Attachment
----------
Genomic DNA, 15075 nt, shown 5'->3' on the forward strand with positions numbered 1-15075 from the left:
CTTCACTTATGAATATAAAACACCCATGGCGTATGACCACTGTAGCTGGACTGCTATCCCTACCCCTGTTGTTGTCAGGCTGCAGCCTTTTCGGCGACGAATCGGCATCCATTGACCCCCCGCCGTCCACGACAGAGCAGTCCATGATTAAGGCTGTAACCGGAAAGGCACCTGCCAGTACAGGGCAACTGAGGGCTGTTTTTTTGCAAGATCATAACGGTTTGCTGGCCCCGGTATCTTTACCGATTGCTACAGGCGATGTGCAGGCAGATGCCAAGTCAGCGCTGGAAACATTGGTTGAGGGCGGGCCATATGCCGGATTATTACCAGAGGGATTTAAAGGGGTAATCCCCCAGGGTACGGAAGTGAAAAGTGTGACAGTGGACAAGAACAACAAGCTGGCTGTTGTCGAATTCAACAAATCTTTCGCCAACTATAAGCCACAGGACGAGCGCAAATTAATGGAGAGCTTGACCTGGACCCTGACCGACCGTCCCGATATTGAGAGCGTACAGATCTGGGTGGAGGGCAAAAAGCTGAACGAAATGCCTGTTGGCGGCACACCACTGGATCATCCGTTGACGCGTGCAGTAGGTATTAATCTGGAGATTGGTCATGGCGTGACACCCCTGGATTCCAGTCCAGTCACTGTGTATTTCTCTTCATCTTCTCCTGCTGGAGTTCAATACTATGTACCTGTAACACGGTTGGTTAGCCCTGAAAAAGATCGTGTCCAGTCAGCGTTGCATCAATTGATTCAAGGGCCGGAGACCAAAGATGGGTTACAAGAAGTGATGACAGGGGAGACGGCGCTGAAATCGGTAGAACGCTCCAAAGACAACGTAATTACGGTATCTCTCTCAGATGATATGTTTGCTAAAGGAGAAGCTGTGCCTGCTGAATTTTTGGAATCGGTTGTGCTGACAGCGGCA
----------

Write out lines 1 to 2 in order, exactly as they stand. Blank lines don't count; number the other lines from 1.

Genomic DNA, 15075 nt, shown 5'->3' on the forward strand with positions numbered 1-15075 from the left:
CTTCACTTATGAATATAAAACACCCATGGCGTATGACCACTGTAGCTGGACTGCTATCCCTACCCCTGTTGTTGTCAGGCTGCAGCCTTTTCGGCGACGAATCGGCATCCATTGACCCCCCGCCGTCCACGACAGAGCAGTCCATGATTAAGGCTGTAACCGGAAAGGCACCTGCCAGTACAGGGCAACTGAGGGCTGTTTTTTTGCAAGATCATAACGGTTTGCTGGCCCCGGTATCTTTACCGATTGCTACAGGCGATGTGCAGGCAGATGCCAAGTCAGCGCTGGAAACATTGGTTGAGGGCGGGCCATATGCCGGATTATTACCAGAGGGATTTAAAGGGGTAATCCCCCAGGGTACGGAAGTGAAAAGTGTGACAGTGGACAAGAACAACAAGCTGGCTGTTGTCGAATTCAACAAATCTTTCGCCAACTATAAGCCACAGGACGAGCGCAAATTAATGGAGAGCTTGACCTGGACCCTGACCGACCGTCCCGATATTGAGAGCGTACAGATCTGGGTGGAGGGCAAAAAGCTGAACGAAATGCCTGTTGGCGGCACACCACTGGATCATCCGTTGACGCGTGCAGTAGGTATTAATCTGGAGATTGGTCATGGCGTGACACCCCTGGATTCCAGTCCAGTCACTGTGTATTTCTCTTCATCTTCTCCTGCTGGAGTTCAATACTATGTACCTGTAACACGGTTGGTTAGCCCTGAAAAAGATCGTGTCCAGTCAGCGTTGCATCAATTGATTCAAGGGCCGGAGACCAAAGATGGGTTACAAGAAGTGATGACAGGGGAGACGGCGCTGAAATCGGTAGAACGCTCCAAAGACAACGTAATTACGGTATCTCTCTCAGATGATATGTTTGCTAAAGGAGAAGCTGTGCCTGCTGAATTTTTGGAATCGGTTGTGCTGACAGCGGCA